Rod Everett is person that rarely ever sees the lime light. But he's a very important asset in Falken Tire's ALMS program. He's the guy that manages the whole orchestra. Like a ninja, he's a person that moves the cogs in the shadows.
Luckily, We had the chance to get to know this man of secrets.
Speedhunters: Who are you?
Rod: I'm Rod Everett, team manager of Team Falken tire.
Speedhunters: How did you get started with everything? From motorsports, to becoming a team manager?
Rod: I use to race motorcycles when I was a kid then raced off road. That evolved to racing with sponsorships and then into road racing. There's some engineering background that goes along with all of that. One thing lead to another, and I saw that my racing career wasn't going to go much further and I had some opportunities to look after a couple of race programs. So I chose that route and here I am today.
Speedhunters: Talk about which race teams you worked for.
Rod: I volunteered to go out and help these teams. I would go out to the desert in New Mexico and other different places. I learned about different methods, technologies, vehicles. I race motorcycles, my father race motorcycles. But I just took it to a different level.
For the most part, I've always had my own team. Maybe that's why I do things a bit different than others…
Speedhunters: What was the first team that you started?
Rod: It's always been Landmark Motorsports. So that goes back to the early era of the 1980s. It began from the deserts, in off road racing. From there, I had a few sponsorships and tire manufacturer opportunities which opened up a different direction which I wanted to go to. Which was road racing. Road racing is my true passion. Off roading was by default really. Those sponsors and tire manufacturers got me involved with different people, different cars manufacturers, different sponsors and managed to do that for a few years. So that's where Landmark Motorsports started and it's evolved over the years to what it is today at the high level of racing that is the American Le Mans series. We were basically a team for higher until we created this program with Falken Tire.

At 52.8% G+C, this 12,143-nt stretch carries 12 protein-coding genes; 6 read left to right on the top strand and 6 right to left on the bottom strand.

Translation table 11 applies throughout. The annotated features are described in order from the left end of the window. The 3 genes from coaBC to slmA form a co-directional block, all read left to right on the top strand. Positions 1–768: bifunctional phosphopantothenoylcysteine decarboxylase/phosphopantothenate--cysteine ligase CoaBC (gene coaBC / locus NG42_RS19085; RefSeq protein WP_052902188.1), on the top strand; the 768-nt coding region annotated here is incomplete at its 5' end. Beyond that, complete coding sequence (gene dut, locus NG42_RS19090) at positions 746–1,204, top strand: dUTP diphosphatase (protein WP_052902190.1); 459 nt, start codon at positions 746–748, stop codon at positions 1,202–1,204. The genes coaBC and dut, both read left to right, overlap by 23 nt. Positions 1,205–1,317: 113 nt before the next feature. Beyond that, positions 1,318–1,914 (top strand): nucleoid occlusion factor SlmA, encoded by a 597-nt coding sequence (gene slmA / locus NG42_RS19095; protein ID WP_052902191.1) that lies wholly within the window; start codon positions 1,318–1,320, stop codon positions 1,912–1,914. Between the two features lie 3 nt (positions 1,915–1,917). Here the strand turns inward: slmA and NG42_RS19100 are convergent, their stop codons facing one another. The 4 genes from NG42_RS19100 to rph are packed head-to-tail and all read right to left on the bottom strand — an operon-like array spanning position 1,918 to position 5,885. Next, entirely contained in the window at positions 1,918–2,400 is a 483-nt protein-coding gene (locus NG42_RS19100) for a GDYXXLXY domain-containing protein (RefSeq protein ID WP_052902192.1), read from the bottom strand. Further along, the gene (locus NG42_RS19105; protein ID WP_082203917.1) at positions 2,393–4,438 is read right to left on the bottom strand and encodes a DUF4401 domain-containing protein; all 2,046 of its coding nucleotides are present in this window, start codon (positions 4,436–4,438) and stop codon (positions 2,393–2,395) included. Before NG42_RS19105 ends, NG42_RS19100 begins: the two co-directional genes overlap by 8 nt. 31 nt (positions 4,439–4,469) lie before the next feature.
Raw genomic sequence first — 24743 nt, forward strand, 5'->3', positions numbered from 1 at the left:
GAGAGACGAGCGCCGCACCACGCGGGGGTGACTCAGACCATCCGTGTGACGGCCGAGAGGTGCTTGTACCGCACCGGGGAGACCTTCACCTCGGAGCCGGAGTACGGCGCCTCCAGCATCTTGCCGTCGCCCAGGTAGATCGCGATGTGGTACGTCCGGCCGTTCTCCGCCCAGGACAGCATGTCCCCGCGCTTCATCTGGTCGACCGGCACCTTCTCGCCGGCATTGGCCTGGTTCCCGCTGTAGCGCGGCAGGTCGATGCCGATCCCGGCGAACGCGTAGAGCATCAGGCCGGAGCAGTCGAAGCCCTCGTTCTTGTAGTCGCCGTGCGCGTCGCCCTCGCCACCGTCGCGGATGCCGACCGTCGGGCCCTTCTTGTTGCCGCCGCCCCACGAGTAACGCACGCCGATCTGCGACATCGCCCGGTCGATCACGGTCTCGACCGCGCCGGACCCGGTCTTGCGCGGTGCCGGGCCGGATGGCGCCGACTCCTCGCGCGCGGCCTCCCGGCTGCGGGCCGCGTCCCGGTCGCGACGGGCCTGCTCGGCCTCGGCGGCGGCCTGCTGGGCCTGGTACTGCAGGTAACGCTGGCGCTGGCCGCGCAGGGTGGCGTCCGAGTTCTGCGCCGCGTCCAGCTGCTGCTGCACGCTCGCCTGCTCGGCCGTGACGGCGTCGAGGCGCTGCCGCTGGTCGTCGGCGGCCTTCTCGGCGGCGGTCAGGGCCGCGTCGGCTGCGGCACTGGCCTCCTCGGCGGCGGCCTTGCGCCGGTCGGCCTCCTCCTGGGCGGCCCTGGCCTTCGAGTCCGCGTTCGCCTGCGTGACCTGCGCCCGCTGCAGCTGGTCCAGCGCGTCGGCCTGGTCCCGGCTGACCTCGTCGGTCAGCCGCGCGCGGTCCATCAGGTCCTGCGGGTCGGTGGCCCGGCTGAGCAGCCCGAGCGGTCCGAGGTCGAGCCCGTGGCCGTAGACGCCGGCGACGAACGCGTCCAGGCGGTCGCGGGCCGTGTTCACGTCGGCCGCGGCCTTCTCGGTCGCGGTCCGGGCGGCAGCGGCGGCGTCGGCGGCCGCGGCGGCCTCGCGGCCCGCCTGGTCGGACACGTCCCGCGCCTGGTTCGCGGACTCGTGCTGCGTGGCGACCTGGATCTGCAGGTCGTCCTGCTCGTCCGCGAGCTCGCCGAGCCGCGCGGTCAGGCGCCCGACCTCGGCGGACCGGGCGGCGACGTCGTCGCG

Speedhunters: Which American Le Mans teams did you work with previously before Falken?
Rod: American Le Mans hasn't been around as long as I have with road racing. But in the beginning, we ran our own team with a Riley & Scott Mk III with drivers, Chris Bingham and Ross Bentley. From there, we ran a Ferrari prototype at the inaugural Petit Le Mans race, in what was the Professional SportsCar Racing series, with drivers Mike Davis and Anthony Lazzaro. Then the American Le Mans series started and we just evolved from that.
A few phone calls, a few recommendations and we put together the program that is now Team Falken Tire!
Speedhunters: Were you a part of the Falken Tire GT40 program?
Rod: Only as a consultant. That program was run by a completely different team. I was brought on board to keep the team on a certain direction and help organize the tire side of things.
Speedhunters: What does it take to become a team manager?
Rod: Hah! It takes a couple of different paths. For me, its just years and years of motorsport experience: from being a mechanic, to building cars, and even building my own cars. Literally, you do this sometimes when you're young and have no other resources and you don't have any cash. You do what you have to do on your own. You learn, you go to school.
I had a great opportunity with a gentleman named Craig Nelson, who hired me back in the early 90s, to manage his race team. At the time, I was in my early 30s and was considered very young at the time to be doing something like that.